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Column | Positively Speaking

Positively Speaking | Toby Moore: Memories my father gave me

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Toby Moore

Toby Moore

As Gary Moore’s son, I had a unique vantage point to get to know my father in a way that almost nobody else could. He was a fantastic father!

I observed how he treated his family, close friends, distant friends, business associates, and strangers. He treated everybody with respect.

As a boy, I sat in his office, playing with toys, listening to his phone calls, and watching how he conducted his meetings. He was filled with enthusiasm.

He was at almost all of my Karate tournaments, soccer games, and swim meets. When I failed, he brought me up. When I succeeded, it was a celebration. He was a source of constant encouragement.

Every day he said to me, “Toby, you can do anything you want in this world and be successful, as long as you don’t hurt others in the process.” I usually rolled my eyes, “I know, dad,” sometimes taking for granted that I had a father who believed in me.

I watched as he crawled his way from the bottom to the top of one business and then did it again with another. I watched him succeed, and I watched him fail; I observed how he dealt with it all. I didn’t always understand, but the memories remain, and upon reflection; I couldn’t have asked for a better role model.

The phrase “practice what you preach,” goes back thousands of years. The Roman playwright Plautus said, “Practice yourself what you preach.” I can say with complete confidence my father practiced what he preached. Did he have his failings? We all do, but even in his failings, he was quick to get back on track.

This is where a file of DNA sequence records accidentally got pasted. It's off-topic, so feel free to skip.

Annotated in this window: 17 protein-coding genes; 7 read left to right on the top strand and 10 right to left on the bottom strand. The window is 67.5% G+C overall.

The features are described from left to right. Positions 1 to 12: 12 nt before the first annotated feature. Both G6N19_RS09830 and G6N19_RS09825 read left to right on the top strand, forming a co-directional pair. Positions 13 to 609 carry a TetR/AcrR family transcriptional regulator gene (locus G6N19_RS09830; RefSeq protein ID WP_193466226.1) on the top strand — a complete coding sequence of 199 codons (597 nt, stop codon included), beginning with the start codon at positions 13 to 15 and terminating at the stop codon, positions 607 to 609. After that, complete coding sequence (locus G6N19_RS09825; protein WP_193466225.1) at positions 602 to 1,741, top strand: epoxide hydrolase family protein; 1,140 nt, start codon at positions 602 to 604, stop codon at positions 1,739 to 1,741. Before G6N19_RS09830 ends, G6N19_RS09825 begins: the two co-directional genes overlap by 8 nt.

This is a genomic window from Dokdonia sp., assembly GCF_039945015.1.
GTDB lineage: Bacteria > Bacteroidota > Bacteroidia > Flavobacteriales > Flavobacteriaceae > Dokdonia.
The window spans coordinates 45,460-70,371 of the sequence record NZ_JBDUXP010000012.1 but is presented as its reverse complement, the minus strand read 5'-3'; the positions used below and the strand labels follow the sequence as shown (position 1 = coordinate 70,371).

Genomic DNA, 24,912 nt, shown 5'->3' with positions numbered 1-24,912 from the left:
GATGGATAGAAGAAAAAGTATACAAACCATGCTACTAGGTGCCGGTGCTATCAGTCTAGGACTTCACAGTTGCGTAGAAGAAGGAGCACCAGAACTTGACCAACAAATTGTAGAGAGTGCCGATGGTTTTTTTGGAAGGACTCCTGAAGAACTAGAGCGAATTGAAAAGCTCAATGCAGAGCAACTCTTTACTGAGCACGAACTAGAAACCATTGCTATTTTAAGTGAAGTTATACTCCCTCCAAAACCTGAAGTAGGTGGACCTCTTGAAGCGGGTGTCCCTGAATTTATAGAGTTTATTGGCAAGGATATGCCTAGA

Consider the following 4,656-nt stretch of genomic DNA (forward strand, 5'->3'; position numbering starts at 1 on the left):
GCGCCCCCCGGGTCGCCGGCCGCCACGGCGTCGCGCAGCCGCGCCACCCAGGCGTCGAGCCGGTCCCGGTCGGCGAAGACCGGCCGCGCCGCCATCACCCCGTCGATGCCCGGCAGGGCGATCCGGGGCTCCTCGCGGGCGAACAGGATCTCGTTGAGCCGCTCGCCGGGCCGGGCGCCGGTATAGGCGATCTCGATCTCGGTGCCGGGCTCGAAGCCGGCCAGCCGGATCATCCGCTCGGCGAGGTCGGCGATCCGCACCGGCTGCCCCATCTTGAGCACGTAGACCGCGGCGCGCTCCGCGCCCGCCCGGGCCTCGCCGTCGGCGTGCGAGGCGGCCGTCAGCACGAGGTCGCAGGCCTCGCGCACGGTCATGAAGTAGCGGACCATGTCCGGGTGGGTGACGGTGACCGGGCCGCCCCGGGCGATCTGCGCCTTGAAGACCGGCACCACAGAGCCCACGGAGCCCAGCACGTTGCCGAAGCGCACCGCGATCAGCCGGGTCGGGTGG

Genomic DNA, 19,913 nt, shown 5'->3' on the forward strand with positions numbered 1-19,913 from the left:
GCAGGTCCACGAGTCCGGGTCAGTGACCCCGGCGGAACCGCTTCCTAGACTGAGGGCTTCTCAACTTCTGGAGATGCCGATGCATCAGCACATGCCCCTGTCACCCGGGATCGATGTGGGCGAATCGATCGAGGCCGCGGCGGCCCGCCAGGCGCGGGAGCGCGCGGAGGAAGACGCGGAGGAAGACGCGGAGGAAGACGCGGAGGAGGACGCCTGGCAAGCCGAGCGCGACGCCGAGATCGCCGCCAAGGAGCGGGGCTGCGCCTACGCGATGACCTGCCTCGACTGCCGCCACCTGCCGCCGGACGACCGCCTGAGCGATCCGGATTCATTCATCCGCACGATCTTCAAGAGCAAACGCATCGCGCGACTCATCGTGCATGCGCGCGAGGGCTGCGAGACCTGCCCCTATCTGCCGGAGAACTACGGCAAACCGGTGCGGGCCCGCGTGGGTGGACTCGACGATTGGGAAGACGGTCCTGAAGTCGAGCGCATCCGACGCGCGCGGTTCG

How was he able to do this? Was it because he listened to Zig Ziglar, Tony Robbins, Jim Rohn, and other motivational speakers? Was it because of the hundreds of books he studied on human excellence? Was it his belief in what Jesus taught in the gospels?

Actions speak louder than words, and you can usually tell what somebody believes by their actions. My father's actions displayed precisely what he believed.

When I was a child, there was a mother and her son who rode their bikes by the office every day. There was a barbershop next door, and one day the mother took her son for a haircut. When finished, they walked out to find the boy’s bike was stolen. With tears in their eyes, the mother explained to my dad that she didn’t have money to buy him a new bike. My father was struggling financially during those days, but still, he bought her son a new bike the very next day. He and his mother were overjoyed from this act of kindness.

My father had hundreds of employees throughout the years. Every once in a while, he’d catch one of his employees stealing. When caught, they were brought into the office for a meeting, and a couple of them cried and begged him for forgiveness. He forgave all of them and usually gave them a second chance. They became his very best and most trustworthy employees.

He performed in the Drum & Bugle Corps as a young man. As an older man, he partnered with a ministry in town and helped to teach dozens of middle school and high school kids how to play. One early morning he received a call from one of the kids who had nowhere else to turn. He was in jail and needed help. My father woke up, drove his car a couple of hours to the other side of Illinois, bailed him out, and brought him back home.

My father truly believed in all the principles he wrote about in this column. He believed in people. He believed in love, peace, kindness, generosity, compassion, mercy, second chances, and the ability for anyone to change. No matter how low somebody sank, he believed they could turn it around and become a shining light in the darkness.

Perhaps that’s why his funeral had hundreds of people who came to give their condolences. He impacted the world around him in a positive way. He wanted the best for everyone. His actions will echo into eternity and confidently testify that he practiced what he preached.

Toby Moore is a freelance columnist, Actor who starred in the Emmy Nominated “A Separate

Peace”, and CEO of CubeStream inc.



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